What was achieved through Focus on Enforcement?

Reforms brought about by Focus on Enforcement are saving business millions of pounds, encouraging companies to grow, speeding up multi-billion pound investments, reducing burdens, and bringing about culture changes within regulators, all without weakening protections.

More information on the achievements is available on the Focus on Enforcement website.

Will you scrap or amend EU regulations?

The UK government cannot scrap EU regulations or unilaterally amend them, but we do recognise the burden they can impose. That is why we are giving the public an opportunity to comment on how EU legislation has been implemented in the UK on this website for example to allow us to consider any suggestions that legislation has been ‘gold-plated’ – where the UK has gone beyond the minimum required by the EU legislation.

What are you doing to address the burdens of EU regulations?

We are working with other EU Member States to try to make sure new burdens placed on business are off-set by savings elsewhere. We are pushing the European Commission to start by publishing the cost of planned regulations and setting a target to reduce the overall burden of EU regulation. We are also pressing the Commission to propose an expanded range of lighter regulatory regimes for small and medium-sized enterprises (SMEs) to mitigate the disproportionate costs that regulation can impose on them.

Who are the Cutting Red Tape team?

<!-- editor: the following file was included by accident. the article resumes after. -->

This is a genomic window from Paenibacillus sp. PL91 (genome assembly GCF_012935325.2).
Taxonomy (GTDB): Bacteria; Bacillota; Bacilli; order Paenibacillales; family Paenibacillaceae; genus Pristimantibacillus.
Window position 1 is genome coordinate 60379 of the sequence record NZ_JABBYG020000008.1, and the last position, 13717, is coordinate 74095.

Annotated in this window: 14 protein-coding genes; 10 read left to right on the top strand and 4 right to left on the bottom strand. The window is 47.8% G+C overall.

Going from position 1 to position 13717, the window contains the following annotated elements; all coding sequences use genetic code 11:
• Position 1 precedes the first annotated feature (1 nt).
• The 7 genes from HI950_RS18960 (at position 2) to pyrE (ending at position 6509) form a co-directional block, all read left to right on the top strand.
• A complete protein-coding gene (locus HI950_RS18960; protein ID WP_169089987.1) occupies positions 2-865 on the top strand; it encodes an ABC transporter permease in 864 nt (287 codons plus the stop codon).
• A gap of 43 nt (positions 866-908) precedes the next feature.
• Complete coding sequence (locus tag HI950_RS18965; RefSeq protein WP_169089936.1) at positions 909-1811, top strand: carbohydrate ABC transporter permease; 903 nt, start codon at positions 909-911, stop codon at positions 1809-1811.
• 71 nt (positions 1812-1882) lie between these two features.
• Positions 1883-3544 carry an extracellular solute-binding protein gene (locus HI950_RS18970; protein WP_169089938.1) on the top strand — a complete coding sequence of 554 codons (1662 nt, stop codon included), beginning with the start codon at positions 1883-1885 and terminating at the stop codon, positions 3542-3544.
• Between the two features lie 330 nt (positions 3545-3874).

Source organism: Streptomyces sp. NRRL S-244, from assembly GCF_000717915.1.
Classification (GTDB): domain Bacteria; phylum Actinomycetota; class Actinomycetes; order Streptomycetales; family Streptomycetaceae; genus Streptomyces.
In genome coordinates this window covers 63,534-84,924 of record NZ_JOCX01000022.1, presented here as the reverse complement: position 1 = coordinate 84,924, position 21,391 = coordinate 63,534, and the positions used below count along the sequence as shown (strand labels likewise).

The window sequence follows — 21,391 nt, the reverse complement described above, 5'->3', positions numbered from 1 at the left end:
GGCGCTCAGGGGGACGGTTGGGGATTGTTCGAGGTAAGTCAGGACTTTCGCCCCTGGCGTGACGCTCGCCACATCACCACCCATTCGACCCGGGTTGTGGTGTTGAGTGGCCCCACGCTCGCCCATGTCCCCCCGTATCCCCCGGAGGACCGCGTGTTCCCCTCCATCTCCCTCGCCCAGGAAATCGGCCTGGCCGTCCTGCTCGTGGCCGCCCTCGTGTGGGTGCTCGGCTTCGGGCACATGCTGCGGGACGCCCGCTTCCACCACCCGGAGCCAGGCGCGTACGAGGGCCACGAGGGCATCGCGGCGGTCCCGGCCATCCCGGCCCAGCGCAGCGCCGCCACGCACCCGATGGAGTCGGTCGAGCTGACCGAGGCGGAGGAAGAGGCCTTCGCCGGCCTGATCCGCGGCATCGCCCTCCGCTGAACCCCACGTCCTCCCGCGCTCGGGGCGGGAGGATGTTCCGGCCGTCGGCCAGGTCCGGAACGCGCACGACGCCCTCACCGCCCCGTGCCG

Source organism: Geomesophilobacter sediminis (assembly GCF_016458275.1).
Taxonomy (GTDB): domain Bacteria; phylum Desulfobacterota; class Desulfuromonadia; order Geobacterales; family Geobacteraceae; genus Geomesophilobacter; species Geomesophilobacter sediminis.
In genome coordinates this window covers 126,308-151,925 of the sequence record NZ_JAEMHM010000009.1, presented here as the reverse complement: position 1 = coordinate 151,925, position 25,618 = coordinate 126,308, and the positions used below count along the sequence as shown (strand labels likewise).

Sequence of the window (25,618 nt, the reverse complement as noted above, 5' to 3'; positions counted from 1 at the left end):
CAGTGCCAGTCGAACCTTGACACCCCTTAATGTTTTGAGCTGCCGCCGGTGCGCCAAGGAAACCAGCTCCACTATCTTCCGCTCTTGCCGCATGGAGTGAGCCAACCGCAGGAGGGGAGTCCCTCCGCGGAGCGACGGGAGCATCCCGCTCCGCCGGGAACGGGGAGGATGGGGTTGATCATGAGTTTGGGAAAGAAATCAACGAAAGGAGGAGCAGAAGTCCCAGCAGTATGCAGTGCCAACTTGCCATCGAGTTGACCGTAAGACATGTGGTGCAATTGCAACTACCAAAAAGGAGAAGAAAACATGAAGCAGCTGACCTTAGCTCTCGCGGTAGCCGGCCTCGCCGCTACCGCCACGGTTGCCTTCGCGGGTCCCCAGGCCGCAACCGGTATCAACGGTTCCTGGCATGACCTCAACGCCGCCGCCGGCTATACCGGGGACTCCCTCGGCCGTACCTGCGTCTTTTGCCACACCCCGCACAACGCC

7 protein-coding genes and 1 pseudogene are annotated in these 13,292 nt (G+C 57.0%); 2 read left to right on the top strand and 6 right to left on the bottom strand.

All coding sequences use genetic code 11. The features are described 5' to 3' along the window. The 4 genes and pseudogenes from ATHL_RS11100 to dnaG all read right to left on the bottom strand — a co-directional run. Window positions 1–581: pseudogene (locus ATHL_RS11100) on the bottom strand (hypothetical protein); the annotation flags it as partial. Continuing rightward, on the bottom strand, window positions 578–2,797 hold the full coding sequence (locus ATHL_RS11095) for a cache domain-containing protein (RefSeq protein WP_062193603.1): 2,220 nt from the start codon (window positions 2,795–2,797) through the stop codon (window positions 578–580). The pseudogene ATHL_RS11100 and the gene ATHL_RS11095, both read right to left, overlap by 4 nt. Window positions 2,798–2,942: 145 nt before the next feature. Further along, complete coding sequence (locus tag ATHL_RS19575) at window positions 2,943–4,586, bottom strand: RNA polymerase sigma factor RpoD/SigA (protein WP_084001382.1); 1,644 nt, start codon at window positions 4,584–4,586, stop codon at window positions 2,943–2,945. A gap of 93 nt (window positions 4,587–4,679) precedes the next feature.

The Cutting Red Tape Team is a cross-Whitehall programme, and is led by a small central team across Cabinet Office and the Department for Business, Energy and Industrial Strategy.

How can I get in touch with the team?

You can either comment on our website or write to us at:

Cutting Red Tape

Department for Business, Energy & Industrial Strategy

1 Victoria Street

London SW1H 0ET

Or email us at: cuttingredtape@bis.gsi.gov.uk

Can I suggest sectors to look at?

Yes – we would welcome any suggestions of sectors you think should be examined why you think they should be examined. You can send your suggestions through to us by posting on the website, emailing us, through our twitter feed @CutRedTapeUK #cutredtape, or by writing to us at the address above.

This site is designed to promote open discussion of ways in which the aims of existing regulation can be fulfilled in the least burdensome way possible. The purpose of this exercise is to open government up to public scrutiny.